Like anyone else, I find that other people sometimes make me angry. So I have shared the common fury at the self serving, callous and plain stupid things that some of the rioters have said to journalists.
Much of the commentary on the disturbances has been keen to use these statements - along with the fact that some of those arrested had jobs and might even be classified as middle class - as evidence that this has all been about greed and criminality and nothing to do with protest or social disadvantage. It's hard to disagree.
Which puts me in a difficult position. Not because I am a bleeding heart liberal (although I guess I probably am), but because it rules out my usual response to fits of public rage; blame the people less and the system more.
Go back to something which was much less terrible than the riots but which, if anything, got people even hotter under the collar; MPs expenses. I made myself quite unpopular when the scandal was making the headlines by suggesting that, while some people had clearly behaved fraudulently, the real problem lay elsewhere. Pandering to popular prejudice successive Party leaders had let MPs pay fall but turned a blind eye to a system which implicitly encouraged them find other ways of topping up their earnings. Because they assumed everyone was doing it, MPs didn't think there was anything wrong with milking expenses.
I have tended to say the same kind of thing about banking. The problem lies in the financial system and the challenge of regulating it more than in the greed of individual bankers (which isn't to say that a lot of bankers aren't greedy, as well as bizarrely self satisfied, people).
I even had a half hearted go at defending some of the alleged guilty parties in the phone hacking scandal. After all, I suggested, it was us, the readers, who demanded newspapers full of salacious gossip and helped create a system where people would go to terrible lengths to get the material we craved.
Don't worry, I'm not going to defend the looters. But there is this thought I keep having. If the public really felt that MPs' expenses revealed that most politicians are greedy and dishonest people, and if the credit crunch showed the same was true of those who work in the City, and hacking revealed the journalists too are rotten, not to mention all the stories the hacking journalists published showing us us how appalling are celebrities and footballers, then I guess lots of the looters felt they were only conforming to contemporary social norms. Far from being deviants they are applying the principles they have been told just about everybody else seems to live by. The problem isn't one of social differentiation but of assumed moral equivalence.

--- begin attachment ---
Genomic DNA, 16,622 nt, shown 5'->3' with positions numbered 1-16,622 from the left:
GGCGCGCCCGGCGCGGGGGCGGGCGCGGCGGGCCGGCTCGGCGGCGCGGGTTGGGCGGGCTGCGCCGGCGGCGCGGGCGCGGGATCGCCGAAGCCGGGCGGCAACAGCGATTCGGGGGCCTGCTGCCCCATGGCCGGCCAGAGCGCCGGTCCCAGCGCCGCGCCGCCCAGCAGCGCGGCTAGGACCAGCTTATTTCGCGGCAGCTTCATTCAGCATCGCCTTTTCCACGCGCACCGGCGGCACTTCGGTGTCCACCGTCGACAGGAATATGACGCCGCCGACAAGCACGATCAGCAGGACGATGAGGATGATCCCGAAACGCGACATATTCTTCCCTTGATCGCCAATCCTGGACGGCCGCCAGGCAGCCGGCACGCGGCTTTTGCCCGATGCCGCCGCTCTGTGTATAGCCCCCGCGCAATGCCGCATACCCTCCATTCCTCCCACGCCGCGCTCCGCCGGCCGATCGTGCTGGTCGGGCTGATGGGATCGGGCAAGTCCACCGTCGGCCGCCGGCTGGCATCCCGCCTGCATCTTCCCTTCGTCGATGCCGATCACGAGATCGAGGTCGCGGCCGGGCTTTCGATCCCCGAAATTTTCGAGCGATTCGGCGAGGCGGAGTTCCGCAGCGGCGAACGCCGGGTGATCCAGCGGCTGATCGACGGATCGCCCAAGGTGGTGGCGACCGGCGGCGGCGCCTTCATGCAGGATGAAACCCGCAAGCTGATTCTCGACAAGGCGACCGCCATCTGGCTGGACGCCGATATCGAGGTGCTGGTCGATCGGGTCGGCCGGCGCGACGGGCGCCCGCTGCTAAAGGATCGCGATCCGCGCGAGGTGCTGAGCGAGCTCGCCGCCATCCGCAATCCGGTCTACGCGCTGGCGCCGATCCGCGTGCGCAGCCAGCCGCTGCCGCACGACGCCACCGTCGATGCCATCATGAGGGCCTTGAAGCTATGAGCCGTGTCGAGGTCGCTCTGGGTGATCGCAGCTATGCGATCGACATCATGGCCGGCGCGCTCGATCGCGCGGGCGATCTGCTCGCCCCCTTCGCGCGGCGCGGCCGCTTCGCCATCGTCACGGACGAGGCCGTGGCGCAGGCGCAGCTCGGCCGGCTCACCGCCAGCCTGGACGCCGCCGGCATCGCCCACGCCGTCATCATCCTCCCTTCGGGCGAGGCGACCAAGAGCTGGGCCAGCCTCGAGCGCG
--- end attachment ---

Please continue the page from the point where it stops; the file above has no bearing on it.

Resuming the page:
As I said in my last post, it is rare for mass outbursts of badness to just happen. It was systems and norms which brought out the bad in MPs, bankers and journalists. But public debate tends to ignore context in favour of vilifying people. And then a subtle shift occurs. Instead of individual badness being an alternative explanation to a focus on systems and norms, greed and dishonesty start to be seen as the norms which drive the system.
It is clear that many of those behind the trouble were the kind of people who behave badly whatever the excuse. But that's not true of everyone, and it takes a certain background noise of anger and cynicism to empower the trouble makers and make others go along. Part of that background noise was the drumbeat of mass indignation which seems to have become an almost constant feature of public discourse in recent years.
The Archbishop of Canterbury has said today that looking for explanations is not the same as providing excuses. By failing to look for explanations of human failings in the past, we have let 'I'm only doing what everyone else does' become an excuse in itself.
In his fifth post for the RSA Living Change Campaign, Matthew Taylor explores some of the implications of the framework he has outlined over the last month and asks why ideas like these aren’t more widely known and used.
As we emerge from Covid-19, Ruth Hannan argues there is an opportunity to shift from short-term solutions to approaches based on deeper understanding of citizens’ needs and which focus on systemic change.
If young people are to flourish in this new world of rapid change and insecurity, we need policies that support young people in the here and now, whilst also protecting their futures. Thinking about economic security is one way to do this.